My point is that this book usually gives you very correct information, but at a level of generalization that will only get you started in the direction of where you need to go . . . not give you the skill to get there.
By comparison, I have attended many excellent seminars that emphasized similar material. In those circumstances, working on exercises with a new "buddy" met at the seminar and writing in a journal provided the focus, discipline, and feedback to start making progress. This book also has exercises, but doesn't give you enough direction for how to work on them to make the kind of progress you could be making.
Having said that, this book will be great for people who are already very focused on success and just have a need for a little better direction in how to pursue it. If you are just getting stuck a little now and then, you will probably do very well with this book.Read more ›
Most recent customer reviews
It was what I expected . I was told it was insightful. it wasPublished 22 months ago by MarilynPruesse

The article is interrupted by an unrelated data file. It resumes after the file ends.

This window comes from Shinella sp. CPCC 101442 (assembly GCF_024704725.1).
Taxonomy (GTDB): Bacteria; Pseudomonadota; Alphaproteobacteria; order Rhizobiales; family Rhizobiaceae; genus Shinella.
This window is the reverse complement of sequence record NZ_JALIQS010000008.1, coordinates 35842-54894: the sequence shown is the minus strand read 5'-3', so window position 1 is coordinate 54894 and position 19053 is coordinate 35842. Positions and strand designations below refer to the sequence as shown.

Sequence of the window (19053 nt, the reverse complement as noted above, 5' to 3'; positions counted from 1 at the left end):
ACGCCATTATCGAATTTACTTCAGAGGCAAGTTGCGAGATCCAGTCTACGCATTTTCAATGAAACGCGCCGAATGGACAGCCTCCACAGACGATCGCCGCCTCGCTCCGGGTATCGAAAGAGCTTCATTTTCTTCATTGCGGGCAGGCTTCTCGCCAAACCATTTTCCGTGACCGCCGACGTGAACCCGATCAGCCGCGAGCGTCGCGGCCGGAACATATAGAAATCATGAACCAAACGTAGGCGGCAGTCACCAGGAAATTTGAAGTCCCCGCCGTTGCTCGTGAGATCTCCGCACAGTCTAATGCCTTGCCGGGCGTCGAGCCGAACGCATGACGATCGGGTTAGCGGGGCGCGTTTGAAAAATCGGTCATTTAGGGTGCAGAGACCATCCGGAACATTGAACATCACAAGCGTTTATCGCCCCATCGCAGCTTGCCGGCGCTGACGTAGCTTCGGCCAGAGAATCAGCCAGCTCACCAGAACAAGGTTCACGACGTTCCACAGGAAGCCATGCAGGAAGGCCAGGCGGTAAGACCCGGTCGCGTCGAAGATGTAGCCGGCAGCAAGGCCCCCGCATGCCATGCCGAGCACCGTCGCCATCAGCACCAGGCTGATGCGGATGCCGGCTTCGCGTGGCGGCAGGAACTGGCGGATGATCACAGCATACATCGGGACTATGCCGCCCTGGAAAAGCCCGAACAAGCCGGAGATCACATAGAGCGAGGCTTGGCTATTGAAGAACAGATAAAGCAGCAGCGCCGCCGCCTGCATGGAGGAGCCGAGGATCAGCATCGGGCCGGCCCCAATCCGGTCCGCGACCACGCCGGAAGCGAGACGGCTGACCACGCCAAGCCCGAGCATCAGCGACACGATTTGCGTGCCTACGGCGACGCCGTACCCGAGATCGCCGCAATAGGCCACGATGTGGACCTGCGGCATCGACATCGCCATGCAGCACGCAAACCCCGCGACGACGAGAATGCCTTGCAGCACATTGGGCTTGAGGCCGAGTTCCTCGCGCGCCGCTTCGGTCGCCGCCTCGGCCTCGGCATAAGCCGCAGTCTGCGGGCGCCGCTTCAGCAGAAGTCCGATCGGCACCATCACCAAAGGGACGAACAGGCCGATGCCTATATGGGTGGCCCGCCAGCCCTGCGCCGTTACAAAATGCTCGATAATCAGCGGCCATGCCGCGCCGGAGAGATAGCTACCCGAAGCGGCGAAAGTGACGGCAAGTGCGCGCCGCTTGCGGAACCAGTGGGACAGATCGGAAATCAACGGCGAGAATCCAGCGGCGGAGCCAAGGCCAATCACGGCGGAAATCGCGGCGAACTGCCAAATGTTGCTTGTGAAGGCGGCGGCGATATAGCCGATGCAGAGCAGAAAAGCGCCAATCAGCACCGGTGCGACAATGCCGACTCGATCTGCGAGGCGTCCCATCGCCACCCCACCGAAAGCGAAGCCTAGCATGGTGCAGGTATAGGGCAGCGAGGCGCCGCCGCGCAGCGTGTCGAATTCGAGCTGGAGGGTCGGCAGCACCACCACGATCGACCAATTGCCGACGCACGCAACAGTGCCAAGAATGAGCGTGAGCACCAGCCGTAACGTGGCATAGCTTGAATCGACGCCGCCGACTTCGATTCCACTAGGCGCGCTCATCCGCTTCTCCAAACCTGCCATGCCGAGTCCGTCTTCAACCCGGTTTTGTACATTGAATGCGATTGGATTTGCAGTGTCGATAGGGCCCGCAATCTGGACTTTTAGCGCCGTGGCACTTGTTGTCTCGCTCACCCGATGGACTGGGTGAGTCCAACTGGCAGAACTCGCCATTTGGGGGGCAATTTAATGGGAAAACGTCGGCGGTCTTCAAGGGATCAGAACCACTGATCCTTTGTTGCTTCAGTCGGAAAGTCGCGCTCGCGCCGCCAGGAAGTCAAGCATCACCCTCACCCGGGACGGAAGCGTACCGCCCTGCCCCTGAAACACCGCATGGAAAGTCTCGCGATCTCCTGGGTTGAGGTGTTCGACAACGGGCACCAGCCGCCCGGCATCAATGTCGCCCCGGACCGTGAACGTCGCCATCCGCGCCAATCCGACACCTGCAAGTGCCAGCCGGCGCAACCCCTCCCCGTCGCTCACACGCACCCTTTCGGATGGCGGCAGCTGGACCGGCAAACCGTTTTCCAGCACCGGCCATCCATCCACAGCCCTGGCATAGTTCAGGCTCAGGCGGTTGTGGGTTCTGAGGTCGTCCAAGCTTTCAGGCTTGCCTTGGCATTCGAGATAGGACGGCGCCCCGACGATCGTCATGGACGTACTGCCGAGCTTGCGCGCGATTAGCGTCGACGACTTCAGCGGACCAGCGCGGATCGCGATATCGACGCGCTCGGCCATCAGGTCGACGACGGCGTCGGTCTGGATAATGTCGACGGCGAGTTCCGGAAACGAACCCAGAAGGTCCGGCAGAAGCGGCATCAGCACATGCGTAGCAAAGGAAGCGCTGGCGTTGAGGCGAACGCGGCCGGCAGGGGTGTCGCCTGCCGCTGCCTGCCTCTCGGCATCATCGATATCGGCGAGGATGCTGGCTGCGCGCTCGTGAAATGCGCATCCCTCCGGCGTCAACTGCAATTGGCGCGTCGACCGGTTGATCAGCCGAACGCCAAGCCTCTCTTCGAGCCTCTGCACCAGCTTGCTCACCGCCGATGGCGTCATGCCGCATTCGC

It's a good book. It's very well written and sometimes insightful but nothing too surprising or that didn't already know intuitively or from other books. Read morePublished 23 months ago by Samuel Moisan-Domm
Could have been more aptly titled, Owners guide to being human.
Should be required curriculum in schools for how life works. Read more
I absolutely loved the book. I would have liked the card to indicate its connection to the rule from which it's derived. However, the cards are appealing to the eye. Read morePublished on July 29 2010 by Never Say Never
Never judge a book by its cover, or in this case, by its size. This title, a mere 137 pages in my hardcover format that is only 3/4 the size of most hardcovers, packs a wallop. Read morePublished on Sept. 5 2009 by Amazon Customer
Have you ever found a book that can serve and satisfy all criterias?
Strentghs: simple, easy to read, great examples. Read more
An excellent concept that is simple to understand and apply to your life. The conversational and easy to read presentation of the rules invites to seriously think about your life... Read morePublished on March 18 2003 by Verna Cornelia Simmons, Ph.D.
For those who've consciously been searching for themselves for some time now, the message of this book is oft-heard and come across. Read morePublished on March 12 2003 by Lea Dimarucut
While a small number of good points are made, the author fails to expand upon them. There is nothing terribly profound or "enlightening" in this book, but mostly an... Read morePublished on March 8 2003